Burning Man is not just a party in the desert. For thousands of participants, it is a pilgrimage site. Logistically though, Burning Man is a temporary city of 70,000 people. Like any city, it has roads, public safety infrastructure, and medical centers. It also has cafes, tea shops, bars, concert venues, art museums, hotels, restaurants, playgrounds, and even a post office system and an airport. And this city runs on an economy of gifting. That’s not bartering. Gifts are by definition given away with no expectation of reciprocity in return. Gifts are given not to get something, but to simply give joy to another human being. So everything in the city is offered as a gift for free to anybody who walks up.
Gifting is just one of the principles that guide the culture of the city. There are 10 Principles in total: radical inclusion, gifting, decommodification, radical self-reliance, radical self-expression, communal effort, civic responsibility, leave no trace, participation, and immediacy. These principles shape how social interaction happens in the city. Every city resident is a participant in this crazy event, and we all have to make sure we are taking care of ourselves, taking care of others, and being in the here & now. Burning Man is not just all the stuff that is happening in the city, it is also an experiment in living in a radically different culture from dominant American culture.
And I have been part of a camp called Religious AF. All those offerings I mentioned above (restaurants, bars, concert venues, etc) are put on by theme camps. Religious AF puts on church…sort of. We are an eclectic mix of Christian folk: Episcopalians, ELCA Lutherans, American Baptists, Roman Catholics, and even Quakers. And we offer daily morning prayer (of various kinds) in our chapel dome (16 foot geodesic dome structure), daily Eucharists out at the Temple (more about the Temple below), and time in the afternoon for people to come and have conversations with Christians about faith, spirituality, religious trauma, and more.
Part of what inspired the camp (and its name) is that Burning Man has its own Census Bureau. And according to that data, almost 50% of Burning Man participants self-identify as “Spiritual, but Not Religious.” Even with that being the fastest growing spiritual movement in America right now, 50% is a high number! Only about 5 – 6% of residents identify as “religious” (which includes all religious groups, not just Christians). And that makes Burning Man a very post-Christendom context to do ministry in. And a great petri dish to experiment and explore how the Christian faith can authentically engage the Spiritual, but Not Religious.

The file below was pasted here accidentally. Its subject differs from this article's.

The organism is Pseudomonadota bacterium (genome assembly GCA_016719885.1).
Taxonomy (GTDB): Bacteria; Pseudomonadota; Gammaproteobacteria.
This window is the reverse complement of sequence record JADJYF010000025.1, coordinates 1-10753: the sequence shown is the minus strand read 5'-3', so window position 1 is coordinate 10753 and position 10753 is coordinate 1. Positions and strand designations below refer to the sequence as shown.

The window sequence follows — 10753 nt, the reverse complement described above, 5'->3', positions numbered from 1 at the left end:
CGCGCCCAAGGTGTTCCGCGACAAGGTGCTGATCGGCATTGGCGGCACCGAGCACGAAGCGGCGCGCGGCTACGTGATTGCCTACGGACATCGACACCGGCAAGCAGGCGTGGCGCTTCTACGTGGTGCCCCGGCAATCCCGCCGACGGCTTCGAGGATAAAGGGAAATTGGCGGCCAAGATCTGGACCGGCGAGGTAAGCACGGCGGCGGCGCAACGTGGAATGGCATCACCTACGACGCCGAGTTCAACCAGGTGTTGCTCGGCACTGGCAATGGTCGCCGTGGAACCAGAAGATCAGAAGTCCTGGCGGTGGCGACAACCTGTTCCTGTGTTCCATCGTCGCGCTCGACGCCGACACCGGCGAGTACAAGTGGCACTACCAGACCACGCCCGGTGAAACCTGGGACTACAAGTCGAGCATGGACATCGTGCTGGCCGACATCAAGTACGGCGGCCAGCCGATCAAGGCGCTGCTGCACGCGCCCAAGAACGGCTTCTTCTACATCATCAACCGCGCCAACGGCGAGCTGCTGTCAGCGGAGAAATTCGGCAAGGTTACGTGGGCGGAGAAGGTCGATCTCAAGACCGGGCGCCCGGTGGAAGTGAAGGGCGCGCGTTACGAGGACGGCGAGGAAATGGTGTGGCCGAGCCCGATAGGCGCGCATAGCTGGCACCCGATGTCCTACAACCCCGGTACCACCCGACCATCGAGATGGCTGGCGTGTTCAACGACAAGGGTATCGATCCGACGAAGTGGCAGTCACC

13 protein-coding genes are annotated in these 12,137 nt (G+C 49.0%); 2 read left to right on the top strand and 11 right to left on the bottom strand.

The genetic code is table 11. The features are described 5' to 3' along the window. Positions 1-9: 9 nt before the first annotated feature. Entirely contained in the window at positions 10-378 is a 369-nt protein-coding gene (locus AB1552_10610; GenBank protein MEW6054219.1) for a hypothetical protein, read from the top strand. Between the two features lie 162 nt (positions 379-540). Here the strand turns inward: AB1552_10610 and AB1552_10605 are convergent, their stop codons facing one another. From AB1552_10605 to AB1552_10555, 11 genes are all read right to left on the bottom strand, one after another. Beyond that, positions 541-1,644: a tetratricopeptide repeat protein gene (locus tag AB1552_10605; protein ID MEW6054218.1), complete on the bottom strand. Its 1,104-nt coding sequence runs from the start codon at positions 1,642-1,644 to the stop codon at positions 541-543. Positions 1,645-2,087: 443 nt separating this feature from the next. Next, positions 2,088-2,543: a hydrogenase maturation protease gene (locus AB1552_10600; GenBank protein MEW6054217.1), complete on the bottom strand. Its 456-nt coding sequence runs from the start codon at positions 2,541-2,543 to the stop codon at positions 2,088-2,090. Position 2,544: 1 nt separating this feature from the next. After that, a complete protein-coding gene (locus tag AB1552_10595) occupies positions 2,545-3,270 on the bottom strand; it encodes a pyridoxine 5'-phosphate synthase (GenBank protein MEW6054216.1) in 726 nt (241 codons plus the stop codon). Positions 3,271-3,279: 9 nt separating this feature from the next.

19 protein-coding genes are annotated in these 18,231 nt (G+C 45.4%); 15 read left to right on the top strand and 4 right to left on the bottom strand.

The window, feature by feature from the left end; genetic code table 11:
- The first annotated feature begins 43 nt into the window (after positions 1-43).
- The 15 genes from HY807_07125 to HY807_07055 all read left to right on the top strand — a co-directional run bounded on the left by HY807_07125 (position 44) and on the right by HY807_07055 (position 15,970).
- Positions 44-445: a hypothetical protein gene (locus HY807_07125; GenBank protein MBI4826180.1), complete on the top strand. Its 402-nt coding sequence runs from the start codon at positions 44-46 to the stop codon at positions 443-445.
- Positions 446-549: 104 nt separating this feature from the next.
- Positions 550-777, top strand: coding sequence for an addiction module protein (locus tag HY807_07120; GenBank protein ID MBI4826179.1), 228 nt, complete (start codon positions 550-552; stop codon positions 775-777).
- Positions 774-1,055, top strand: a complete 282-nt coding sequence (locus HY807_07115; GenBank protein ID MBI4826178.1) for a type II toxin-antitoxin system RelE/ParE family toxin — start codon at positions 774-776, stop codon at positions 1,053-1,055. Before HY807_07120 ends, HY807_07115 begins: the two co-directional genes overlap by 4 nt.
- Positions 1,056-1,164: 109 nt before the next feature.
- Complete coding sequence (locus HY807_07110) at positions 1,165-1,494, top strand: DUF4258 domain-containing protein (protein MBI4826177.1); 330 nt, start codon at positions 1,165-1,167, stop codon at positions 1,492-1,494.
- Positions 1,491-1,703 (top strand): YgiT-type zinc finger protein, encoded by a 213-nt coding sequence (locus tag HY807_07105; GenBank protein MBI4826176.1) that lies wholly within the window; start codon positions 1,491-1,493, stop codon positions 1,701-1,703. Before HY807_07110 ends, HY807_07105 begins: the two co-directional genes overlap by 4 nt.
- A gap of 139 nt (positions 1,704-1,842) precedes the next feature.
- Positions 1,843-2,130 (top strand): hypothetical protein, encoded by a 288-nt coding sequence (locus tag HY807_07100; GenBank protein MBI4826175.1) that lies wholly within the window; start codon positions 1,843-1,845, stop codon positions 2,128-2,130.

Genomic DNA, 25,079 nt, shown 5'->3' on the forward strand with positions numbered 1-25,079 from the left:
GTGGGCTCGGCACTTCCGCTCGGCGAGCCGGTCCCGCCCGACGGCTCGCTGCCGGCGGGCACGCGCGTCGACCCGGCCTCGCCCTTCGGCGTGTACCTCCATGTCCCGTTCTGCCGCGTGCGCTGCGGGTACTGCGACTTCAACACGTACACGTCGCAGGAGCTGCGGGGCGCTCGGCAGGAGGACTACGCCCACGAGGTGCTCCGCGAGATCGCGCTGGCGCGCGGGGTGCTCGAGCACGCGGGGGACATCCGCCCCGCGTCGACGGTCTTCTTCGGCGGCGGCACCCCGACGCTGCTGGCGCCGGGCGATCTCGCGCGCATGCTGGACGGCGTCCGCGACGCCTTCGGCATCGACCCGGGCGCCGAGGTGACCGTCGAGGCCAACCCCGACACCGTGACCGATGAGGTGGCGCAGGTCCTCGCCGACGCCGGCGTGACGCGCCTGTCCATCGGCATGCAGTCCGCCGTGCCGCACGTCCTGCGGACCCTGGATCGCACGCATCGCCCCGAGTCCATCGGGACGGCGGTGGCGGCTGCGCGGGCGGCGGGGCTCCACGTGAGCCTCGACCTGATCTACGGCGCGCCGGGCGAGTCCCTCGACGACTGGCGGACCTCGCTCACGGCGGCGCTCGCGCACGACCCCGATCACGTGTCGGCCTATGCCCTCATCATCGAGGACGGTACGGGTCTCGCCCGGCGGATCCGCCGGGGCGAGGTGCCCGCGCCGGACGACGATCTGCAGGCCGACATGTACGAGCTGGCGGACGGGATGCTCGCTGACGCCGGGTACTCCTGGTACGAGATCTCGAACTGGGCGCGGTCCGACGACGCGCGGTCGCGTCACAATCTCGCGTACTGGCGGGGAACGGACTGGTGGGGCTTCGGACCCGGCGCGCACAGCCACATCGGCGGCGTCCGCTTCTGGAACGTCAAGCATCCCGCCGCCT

For a lot of the city residents, the spiritual center of the community is the Temple. The Temple is a humongous, multi-story structure. Each year different architects, artists, and builders submit their plans and one is selected. And so each year the structure looks different, but it is always built of wood. This allows people to write onto the very structure itself the prayers, grief, pain, joys, and hopes of their hearts and souls. And as this happens, you can feel the spiritual gravitas of the space. And our camp goes out to the Temple where people are gathered for spiritual nourishment to offer daily Eucharists. Opportunities for people to engage in Christian ritual to process their grief, sorrow, and sadness, as well as to celebrate their joy and hope. Many participants in these services do have a Christian upbringing. And we get to see tears roll down people’s faces as they take communion or receive a blessing. And when we talk to them afterwards we discover that they are so moved and touched by having a way to reclaim their Christian past and feel a sense of belonging in a Christian context, sometimes for the first time.
Our camp has learned that this kind of vulnerability is key to serving in a post-Christian context. That people are deeply hungry for authentic human connection. Connection like what Jesus and his disciples shared. And that kind of connection requires vulnerability. When people come to our camp and share their religious wounds and trauma, the best medicine we find is to join them in crying or raging. Not to try to justify why we are “different” or “better” Christians. But to bear witness authentically and vulnerably to their pain and acknowledge it as real.
And this kind of vulnerable authenticity brings with it another lesson in evangelism in this context: decommodified evangelism. This is really hard for denominational structures, but at Burning Man it is absolutely vital that we focus on the Gospel of Christ rather than on denominational loyalty or branding. We are not selling a particular church. We are not even selling Church. We are inviting people to engage with Jesus through rituals, prayer, and conversation. This is key because the notion that we are trying to sell something or get people to join something immediately puts them on guard. And that being guarded shuts off the vulnerable authenticity necessary to connect deeply as humans. And so we focus on inviting people to see Christ already active in their own lives and in this city. So that they might encounter Christ everywhere they go.
Rev. Alex Leach is an Episcopal Priest serving as Priest-in-Charge at St. Luke’s Episcopal Church in Woodland, CA. He is in the Diocese of Northern California. He has a wife and a 4 year old daughter, and has been part of Burning Man culture for over 10 years. You can reach him at firstname.lastname@example.org. More information about Religious AF can be found at religiousafcamp.com.